Stocks ended the week on a down note. For the S&P 500, it was two straight weekly declines. The NASDAQ Composite ended the week at its lowest level in a month. The surge earlier this year was led by the tech names at the top of the S&P 500. For the last several weeks, these same names have been notable laggards. Two steps forward, one step back. Bond prices also fell. The 10-year yield crept back towards 4.2%. The Fed may be winning the war against inflation but it doesn’t mean longer yields are destined to decline from here even once it starts to reduce the Federal Funds rate.
Simply said, investors have stopped chasing the hottest names as prices simply got too separated from fundamentals. Nvidia, the darling AI semiconductor stock, even after its recent correction still sells at 41 times sales and 63 times forward estimated earnings. These are valuation levels never seen before prior to the last few months. OK, AI may make a difference and its chips are the best. But AI isn’t the whole ballgame, and even if it becomes dominant in the years ahead, Nvidia isn’t going to be the only semiconductor supplier to the AI ecosystem. Microsoft# sells at 11 times sales. That may seem a lot cheaper but during the Internet bubble of the 1990s, whenever Microsoft sold for more than 10x sales, that was a red flag, at least regarding valuation. Apple# sells at 26x forward earnings even though earnings for the past several quarters fell from year ago levels. Is there an untapped market for smartphones? I doubt it. There are lots of ways Apple can build upon its existing base with all kinds of services. Moreover, its prolific cash flow feeds enhanced shareholder returns. But is 26x earnings a valid long-term valuation?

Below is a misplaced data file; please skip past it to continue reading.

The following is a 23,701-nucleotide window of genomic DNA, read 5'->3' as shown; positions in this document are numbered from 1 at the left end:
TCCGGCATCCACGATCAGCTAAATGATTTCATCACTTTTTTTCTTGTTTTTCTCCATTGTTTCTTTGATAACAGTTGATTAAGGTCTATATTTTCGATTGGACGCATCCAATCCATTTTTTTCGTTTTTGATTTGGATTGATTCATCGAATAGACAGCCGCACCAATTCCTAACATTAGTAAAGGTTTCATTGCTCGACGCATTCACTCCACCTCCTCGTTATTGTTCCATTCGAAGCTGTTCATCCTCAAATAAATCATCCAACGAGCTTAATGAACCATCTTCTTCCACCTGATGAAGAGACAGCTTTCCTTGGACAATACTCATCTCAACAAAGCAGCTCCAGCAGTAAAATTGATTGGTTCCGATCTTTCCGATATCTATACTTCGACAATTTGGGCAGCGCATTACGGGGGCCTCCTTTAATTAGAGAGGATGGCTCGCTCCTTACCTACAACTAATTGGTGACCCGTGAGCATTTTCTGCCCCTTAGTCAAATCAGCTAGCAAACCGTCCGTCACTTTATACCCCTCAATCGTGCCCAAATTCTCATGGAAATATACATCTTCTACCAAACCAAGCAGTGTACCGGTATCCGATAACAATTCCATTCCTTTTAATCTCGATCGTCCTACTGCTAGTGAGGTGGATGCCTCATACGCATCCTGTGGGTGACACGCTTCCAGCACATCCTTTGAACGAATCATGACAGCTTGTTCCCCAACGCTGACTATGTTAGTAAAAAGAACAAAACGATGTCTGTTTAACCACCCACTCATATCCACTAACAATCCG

Obviously, markets are wrestling with these questions. Valuation always matters. Maybe not day-to-day or even month-to-month, but in the end, valuation trumps all. For a time, investors were chasing the magnificent seven names at the top of the S&P 500, especially institutional investors who measure their performance relative to the S&P 500. Overweighting the winners is how one gets outperformance. But the top 7 can’t outperform forever. Valuation matters. Once the tide turns, these same momentum chasers reverse course. When the top 7 underperform, they sell. They might even sell short. In the short run, that is the way markets work. As a result, they overshoot to the upside and the downside, driven by changes in momentum. As rational investors, it pays to watch. Don’t get suckered in to chasing momentum in either direction.